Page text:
[artinfo] mobile minded / 5th International browserday

Syndicate admin syndicate@v2.nl
Mon, 9 Jul 2001 16:03:32 +0200

Date: Thu, 05 Jul 2001 10:22:28 +0200
Subject: mobile minded / 5th International browserday
=46rom: "mieke gerritzen" <mieke@nl-design.net>

	MOBILE MINDED / call for entries

The 5th International Browserday in Berlin will ask students and young=
 designers to come up with their ideas about wireless communication from a=
 creative perspective. At this competition for media designers, artists and=
 other creative and young professionals, earlier held in Amsterdam and New=
 York, designers will show their wild and creative proposals for mobile navi=
The Browser war between Microsoft and Netscape, in early 1998, formed the=
 starting point for our quest for alternative, imaginative-utopian=
 navigation tools. Then, for a minute, we thought the end of the browser was=
 near. Microsoft's Internet Explorer gained it's feared near-monopoly=
 position whereas the once so innovative Netscape had been crumbled after it=
 got incorporated in the media giant AOL-TimeWarner. Despite endless=
 critiques on the boring desktop outlook, the world wide web browser=
 applications did not change. Quite the opposite, a phase of consolidation=
 set in. Bit by bit, the PC-focussed market moved on to mobile phones,=
 settop boxes and handheld
computer which all have build-in browsers. The Economist remarked that a new=
 browser war is under way, as software firms compete to provide the browsers=
 for such "information appliances".

	"Talk back to your mobile"

One of the inspirations of the Berlin Browserday, taking place in the=
 Volksb=FChne, has been Bertolt Brecht's Radio Theory (1932), an early=
 example of an interactive utopia in which Brecht investigated the=
 possibility of two-way communication. Brecht's proposal was to break down=
 the hierarchy between sender and receiver. This demand is gaining=
 importance within the turbulent world of wireless applications. Wireless=
 services, running on closed, proprietary standards, are treating its=
 customers as passive, downloading consumers.
User interfaces and content of wireless services are highly edited=
 environments, limited to news, delivered by dominant news agencies such as=
 DPA and Reuters, the weather, a restaurant guide and the latest from the=
 stockmarkets. The New York Times noticed: "Mobile Web Remains a Promise."=
 Correct. As long as the wireless information environment is controlled by=
 telecom giants the comparison with the World Wide Web will remain a farce.=
 We have heard enough of failed investments and sinking stock prices. What's=
 on the agenda is nothing but the democratization of mobile space. The=
 opening of the wireless space is both a political demand and a=
 techno-aesthetic challenge, shaping these, still, closed spaces. Let's not=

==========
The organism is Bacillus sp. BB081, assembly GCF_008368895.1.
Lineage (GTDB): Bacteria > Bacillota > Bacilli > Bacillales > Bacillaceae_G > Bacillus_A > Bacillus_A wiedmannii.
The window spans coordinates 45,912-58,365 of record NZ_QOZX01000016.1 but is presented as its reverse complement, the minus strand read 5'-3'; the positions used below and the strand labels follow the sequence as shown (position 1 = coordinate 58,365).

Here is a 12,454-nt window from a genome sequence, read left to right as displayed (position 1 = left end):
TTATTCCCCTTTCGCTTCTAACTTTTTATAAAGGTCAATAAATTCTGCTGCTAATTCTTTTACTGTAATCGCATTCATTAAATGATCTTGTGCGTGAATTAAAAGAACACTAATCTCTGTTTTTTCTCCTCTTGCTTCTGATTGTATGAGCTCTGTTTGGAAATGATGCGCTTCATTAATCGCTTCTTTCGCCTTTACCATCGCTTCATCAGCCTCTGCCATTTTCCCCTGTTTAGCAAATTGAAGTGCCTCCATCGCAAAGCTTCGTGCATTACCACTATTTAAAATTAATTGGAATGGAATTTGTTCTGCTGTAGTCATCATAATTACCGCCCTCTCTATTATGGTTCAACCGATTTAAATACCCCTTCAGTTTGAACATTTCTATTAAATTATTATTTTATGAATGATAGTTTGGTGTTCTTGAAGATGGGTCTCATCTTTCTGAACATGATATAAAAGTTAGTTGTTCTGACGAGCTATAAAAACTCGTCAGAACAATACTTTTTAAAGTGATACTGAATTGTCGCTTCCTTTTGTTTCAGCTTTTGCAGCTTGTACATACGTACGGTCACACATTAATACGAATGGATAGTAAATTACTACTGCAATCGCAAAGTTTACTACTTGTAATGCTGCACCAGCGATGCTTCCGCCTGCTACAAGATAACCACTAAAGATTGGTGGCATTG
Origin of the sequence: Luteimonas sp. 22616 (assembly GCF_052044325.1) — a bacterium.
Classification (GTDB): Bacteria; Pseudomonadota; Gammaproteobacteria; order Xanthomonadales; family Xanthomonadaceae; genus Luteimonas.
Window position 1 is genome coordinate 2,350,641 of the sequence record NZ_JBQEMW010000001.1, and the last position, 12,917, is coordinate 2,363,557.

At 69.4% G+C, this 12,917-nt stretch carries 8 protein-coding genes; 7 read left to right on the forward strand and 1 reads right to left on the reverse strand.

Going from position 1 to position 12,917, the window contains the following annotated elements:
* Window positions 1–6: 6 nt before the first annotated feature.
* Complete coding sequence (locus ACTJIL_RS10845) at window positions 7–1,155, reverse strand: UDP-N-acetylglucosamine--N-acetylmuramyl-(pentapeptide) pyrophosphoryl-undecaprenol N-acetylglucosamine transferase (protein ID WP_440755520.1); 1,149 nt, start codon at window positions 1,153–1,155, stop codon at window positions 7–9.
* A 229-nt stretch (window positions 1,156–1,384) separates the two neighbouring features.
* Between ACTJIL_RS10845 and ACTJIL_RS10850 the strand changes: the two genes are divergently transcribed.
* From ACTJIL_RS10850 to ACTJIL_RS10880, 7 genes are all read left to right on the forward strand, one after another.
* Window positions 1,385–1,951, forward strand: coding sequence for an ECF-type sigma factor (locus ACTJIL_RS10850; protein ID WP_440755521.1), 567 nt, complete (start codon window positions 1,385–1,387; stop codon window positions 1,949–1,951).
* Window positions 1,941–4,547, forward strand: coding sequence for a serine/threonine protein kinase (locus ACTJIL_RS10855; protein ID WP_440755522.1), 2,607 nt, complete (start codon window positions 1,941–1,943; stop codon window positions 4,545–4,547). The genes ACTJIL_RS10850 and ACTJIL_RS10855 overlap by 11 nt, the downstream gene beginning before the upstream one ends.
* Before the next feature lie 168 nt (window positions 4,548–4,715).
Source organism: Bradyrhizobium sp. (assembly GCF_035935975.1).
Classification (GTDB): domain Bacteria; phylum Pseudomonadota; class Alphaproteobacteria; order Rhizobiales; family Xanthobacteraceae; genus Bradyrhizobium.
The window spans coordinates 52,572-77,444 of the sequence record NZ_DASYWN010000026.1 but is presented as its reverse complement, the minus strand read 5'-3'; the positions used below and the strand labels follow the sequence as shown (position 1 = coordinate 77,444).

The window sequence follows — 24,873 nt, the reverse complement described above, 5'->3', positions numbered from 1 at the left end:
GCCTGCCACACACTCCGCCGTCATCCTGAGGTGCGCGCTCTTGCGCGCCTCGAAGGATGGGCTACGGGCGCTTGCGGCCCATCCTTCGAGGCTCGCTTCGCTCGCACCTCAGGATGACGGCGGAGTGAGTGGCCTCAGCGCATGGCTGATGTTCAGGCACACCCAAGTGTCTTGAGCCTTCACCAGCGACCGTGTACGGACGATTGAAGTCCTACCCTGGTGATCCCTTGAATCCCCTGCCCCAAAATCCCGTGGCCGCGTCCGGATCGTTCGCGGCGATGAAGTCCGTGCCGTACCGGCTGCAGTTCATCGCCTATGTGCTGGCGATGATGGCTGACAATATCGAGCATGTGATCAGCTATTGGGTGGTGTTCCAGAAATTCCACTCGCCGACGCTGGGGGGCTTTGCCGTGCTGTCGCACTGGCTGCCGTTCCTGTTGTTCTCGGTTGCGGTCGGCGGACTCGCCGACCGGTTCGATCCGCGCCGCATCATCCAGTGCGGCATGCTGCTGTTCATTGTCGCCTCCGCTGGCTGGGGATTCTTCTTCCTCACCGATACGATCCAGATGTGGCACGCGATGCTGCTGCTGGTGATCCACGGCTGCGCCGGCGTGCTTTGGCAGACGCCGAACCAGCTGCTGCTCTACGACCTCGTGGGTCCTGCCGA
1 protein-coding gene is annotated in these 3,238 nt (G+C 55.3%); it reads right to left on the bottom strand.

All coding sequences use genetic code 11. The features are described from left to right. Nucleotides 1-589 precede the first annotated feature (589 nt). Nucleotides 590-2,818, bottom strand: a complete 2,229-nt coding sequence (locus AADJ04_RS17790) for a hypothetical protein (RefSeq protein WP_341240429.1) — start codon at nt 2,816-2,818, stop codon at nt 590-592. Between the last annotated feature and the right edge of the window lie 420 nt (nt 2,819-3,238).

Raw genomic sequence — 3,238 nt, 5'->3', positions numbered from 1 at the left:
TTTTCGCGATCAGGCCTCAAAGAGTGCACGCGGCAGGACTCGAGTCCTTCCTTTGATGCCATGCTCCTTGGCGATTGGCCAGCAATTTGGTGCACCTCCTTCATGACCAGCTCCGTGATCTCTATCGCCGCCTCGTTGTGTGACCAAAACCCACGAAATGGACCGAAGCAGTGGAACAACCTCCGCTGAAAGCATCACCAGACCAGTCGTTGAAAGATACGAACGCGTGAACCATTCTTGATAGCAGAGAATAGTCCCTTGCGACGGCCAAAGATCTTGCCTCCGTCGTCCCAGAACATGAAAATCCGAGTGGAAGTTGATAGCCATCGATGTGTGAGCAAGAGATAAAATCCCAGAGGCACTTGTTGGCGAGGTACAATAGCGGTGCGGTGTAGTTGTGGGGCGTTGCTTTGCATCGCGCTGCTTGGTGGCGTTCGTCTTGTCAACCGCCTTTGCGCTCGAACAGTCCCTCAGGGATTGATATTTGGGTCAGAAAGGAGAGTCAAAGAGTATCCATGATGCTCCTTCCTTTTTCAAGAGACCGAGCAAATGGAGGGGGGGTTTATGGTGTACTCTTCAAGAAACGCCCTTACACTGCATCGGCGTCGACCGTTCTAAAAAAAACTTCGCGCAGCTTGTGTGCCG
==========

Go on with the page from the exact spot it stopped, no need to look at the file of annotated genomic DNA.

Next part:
wait any longer for more speculations of the strategic money-driven=
 companies. Design your own mobile browser, web/mobile TV player, geo=
 locators, search engine for sound files. Don't limit yourself to the tiny=
 screen, text-only SMS interfaces and current slow transmission rate. The=
 primitive nature of the current displays is something we can complain about=
We may as well see this limitation as a challenge. During the 5th=
 International Browserday held in Berlin on stage of the Volksb=FChne,=
 designers will take over and show the power of creativity. Designing the=
 communication possibilities of the literally billions of moving people=
 worldwide is what this new media design competition is all about. Think mob=

 On December 4, 2001, students from all over the world will be invited to=
 present their bold views, daring designs and innovative ideas for the=
 ultimate interface (Internet and beyond) onstage at the Volksbuehne in=
 Berlin. Ideas will be presented in the "Three4 All" format: finalists will=
 have exactly three minutes (180 seconds, that's all) to creatively show and=
 tell their design, using any media (from design to drama, high- to low-tech=
International Browserday is a chance to redraw the future of communications=
 and knowledge. The jury is looking for breakthrough concepts, new ways of=
 seeing, and using the Internet and wireless communication in the undefined=
 context of 21st century design and communications. Our jury is seeking=
 young designers and students of the creative arts (designers, programmers,=
 architects, composers, actors, filmmakers) to challenge existing standards=
 and assumptions.

To apply, please submit a 200-word proposal describing your vision of a
mobile future of communications. Include how you would present your vision
(using digital media, graphics, sound, video, performance, etc.) in THREE
minutes before a live audience at Volksbuehne in Berlin of more than 1000
people. You will have at your disposal a high-end computer, Internet
connection, video playback, sound system and a large stage. It's all yours.
Entries may be accompanied by a URL, art, a digital file of no more than one
Megabyte, or a one-minute audio or video tape. No entry material will be
returned. International Browserday is not responsible for any lost or
damaged materials. All entrants grant International Browserday the right to
reproduce work selected on the Web site and in future promotions. Entrants,
however, retain full ownership and copyright of information submitted.

DEADLINE FOR ENTRIES: Monday october 15
At november 5, the 40 finalists will be chosen to present at Volksbuehne at
december 4.

and for questions: